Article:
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 Collection: Jean-Baptiste Lully Collection
 Collection: Virtual Music Rare Book Room
Atys : tragedie mise en musique

Atys : tragedie mise en musique

Date: 1720
Creator: Lully, Jean Baptiste, 1632-1687 & Quinault, Philippe, 1635-1688
Description: Atys, which premiered on 10 January 1676, is the first of the tragédies lyriques of Jean-Baptiste Lully and Philippe Quinault to have a tragic ending. As the Prologue indicates, the tragedie itself is a divertissement to ease the king's mind of his impending duties. Joyce Newman, in Jean-Baptiste de Lully and his Tragédie Lyriques, summarizes the message of the story in this way: "In [Atys], Quinault shows how actions which are not in accord with the noble ideal will bring defeat and punishment. Not only is love in opposition to glory in this opera, but also it is shown that if love is place more highly than honor, it will bring unhappiness even to one of the immortals."
Contributing Partner: UNT Music Library
Recueil d'opera

Recueil d'opera

Date: 16uu
Creator: Lully, Jean Baptiste, 1632-1687
Description: Collection of opera excerpts in manuscript (in an unidentified hand).
Contributing Partner: UNT Music Library
Bellérophon; tragedie mise en musique

Bellérophon; tragedie mise en musique

Date: 1679
Creator: Lully, Jean Baptiste, 1632-1687; Corneille, Pierre, 1606-1684; Fontenelle, M. de (Bernard Le Bovier), 1657-1757 & Boileau Despréaux, Nicolas, 1636-1711
Description: Although not the first of the Jean-Baptiste Lully's tragédies lyriques, Bellérophon was the first of Lully's opera scores to appear in print. The Ballard first edition was printed in 1679 to accompany the premiere, on January 31 of that year, at the Palais Royale. Bellérophon was the second of two operas (the first was Psyché) created by Lully without librettist Philippe Quinault after the scandal associated with Isis that led to Quinault's temporary dismissal as royal librettist. After an extended illness during which he did not compose, Lully collaborated with Thomas Corneille and Bernard le Bovier de Fontenelle for the second time to create one of his most unqualified successes. Following the first performance in January 1679, Bellérophon played for nine months at the Palais Royale.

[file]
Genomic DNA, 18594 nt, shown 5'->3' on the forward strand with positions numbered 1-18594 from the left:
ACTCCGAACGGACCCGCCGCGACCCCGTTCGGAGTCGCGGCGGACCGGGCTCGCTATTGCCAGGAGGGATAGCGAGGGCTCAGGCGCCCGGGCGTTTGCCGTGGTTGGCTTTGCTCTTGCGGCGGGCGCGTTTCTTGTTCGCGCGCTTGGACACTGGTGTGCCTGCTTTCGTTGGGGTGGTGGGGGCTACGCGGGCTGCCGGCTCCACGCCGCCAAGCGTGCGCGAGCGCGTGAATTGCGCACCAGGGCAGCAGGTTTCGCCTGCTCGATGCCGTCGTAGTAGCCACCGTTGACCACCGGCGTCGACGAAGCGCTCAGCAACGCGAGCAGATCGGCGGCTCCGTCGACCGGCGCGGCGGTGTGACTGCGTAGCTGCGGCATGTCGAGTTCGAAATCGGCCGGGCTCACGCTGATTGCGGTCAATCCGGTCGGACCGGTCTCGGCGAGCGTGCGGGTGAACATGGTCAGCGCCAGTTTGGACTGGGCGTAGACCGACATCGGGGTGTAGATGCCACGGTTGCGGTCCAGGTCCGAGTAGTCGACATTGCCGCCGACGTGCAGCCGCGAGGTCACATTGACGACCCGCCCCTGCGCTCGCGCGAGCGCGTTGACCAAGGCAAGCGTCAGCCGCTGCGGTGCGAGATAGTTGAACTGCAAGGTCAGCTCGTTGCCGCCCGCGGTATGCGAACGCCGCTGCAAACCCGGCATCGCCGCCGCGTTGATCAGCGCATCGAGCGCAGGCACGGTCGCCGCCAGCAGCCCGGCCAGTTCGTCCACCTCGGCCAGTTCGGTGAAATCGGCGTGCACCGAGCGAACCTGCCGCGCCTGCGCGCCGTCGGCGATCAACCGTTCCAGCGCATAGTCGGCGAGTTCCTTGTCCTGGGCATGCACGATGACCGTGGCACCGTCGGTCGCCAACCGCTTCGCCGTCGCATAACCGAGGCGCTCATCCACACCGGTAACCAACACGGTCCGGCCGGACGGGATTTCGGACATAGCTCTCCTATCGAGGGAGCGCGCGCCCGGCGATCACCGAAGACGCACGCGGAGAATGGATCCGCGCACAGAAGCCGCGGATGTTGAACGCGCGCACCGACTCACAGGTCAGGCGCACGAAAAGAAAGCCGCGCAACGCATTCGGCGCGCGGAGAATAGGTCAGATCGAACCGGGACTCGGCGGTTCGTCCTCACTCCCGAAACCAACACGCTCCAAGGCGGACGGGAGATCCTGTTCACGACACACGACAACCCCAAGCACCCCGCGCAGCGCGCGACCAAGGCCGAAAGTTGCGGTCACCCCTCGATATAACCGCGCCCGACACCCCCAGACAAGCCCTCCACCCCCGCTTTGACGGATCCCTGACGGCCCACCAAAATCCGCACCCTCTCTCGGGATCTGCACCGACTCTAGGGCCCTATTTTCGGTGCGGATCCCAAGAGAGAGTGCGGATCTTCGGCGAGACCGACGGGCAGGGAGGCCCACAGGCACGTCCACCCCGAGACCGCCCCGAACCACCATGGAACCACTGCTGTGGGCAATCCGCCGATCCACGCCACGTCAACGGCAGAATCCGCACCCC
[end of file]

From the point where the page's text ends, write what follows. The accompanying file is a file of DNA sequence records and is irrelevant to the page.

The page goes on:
Contributing Partner: UNT Music Library
Armide

Armide

Date: 1686~
Creator: Lully, Jean Baptiste, 1632-1687 & Quinault, Philippe, 1635-1688
Description: Armide, which premiered at the Paris Opéra February 15, 1686, was the last tragédie lyrique on which Jean-Baptiste Lully collaborated with his favorite librettist, Philippe Quinault. Quinault retired from the stage after Armide, and Lully died a year later on March 22, 1687. From its first performance, Armide was considered their masterpiece. Armide is unusual among Lully and Quinault's tragédies lyriques in that it concentrates on the psychological development of a single character; the reflective style of this late work may be regarded as an early presentiment of trends toward individualism in art.
Contributing Partner: UNT Music Library
Amadis; tragedie, mise en musique

Amadis; tragedie, mise en musique

Date: 1684
Creator: Lully, Jean Baptiste, 1632-1687 & Quinault, Philippe, 1635-1688
Description: The premiere of Amadis was delayed for a year after Lully completed its composition in order to allow the proper mourning period for Marie Thérese, wife of Louis XIV, who died in July of 1683. While still abstaining from theater at court, Louis XIV at last allowed the first public presentation of Amadis at the Opéra in Paris on 18 January 1684. It was an immediate public success.
Contributing Partner: UNT Music Library
Atys; tragedie mise en musique

Atys; tragedie mise en musique

Date: 1709
Creator: Lully, Jean Baptiste, 1632-1687 & Quinault, Philippe, 1635-1688
Description: Atys, which premiered on 10 January 1676, is the first of the tragédies lyriques of Jean-Baptiste Lully and Philippe Quinault to have a tragic ending. As the Prologue indicates, the tragedie itself is a divertissement to ease the king's mind of his impending duties. Joyce Newman, in Jean-Baptiste de Lully and his Tragédie Lyriques, summarizes the message of the story in this way: "In [Atys], Quinault shows how actions which are not in accord with the noble ideal will bring defeat and punishment. Not only is love in opposition to glory in this opera, but also it is shown that if love is place more highly than honor, it will bring unhappiness even to one of the immortals."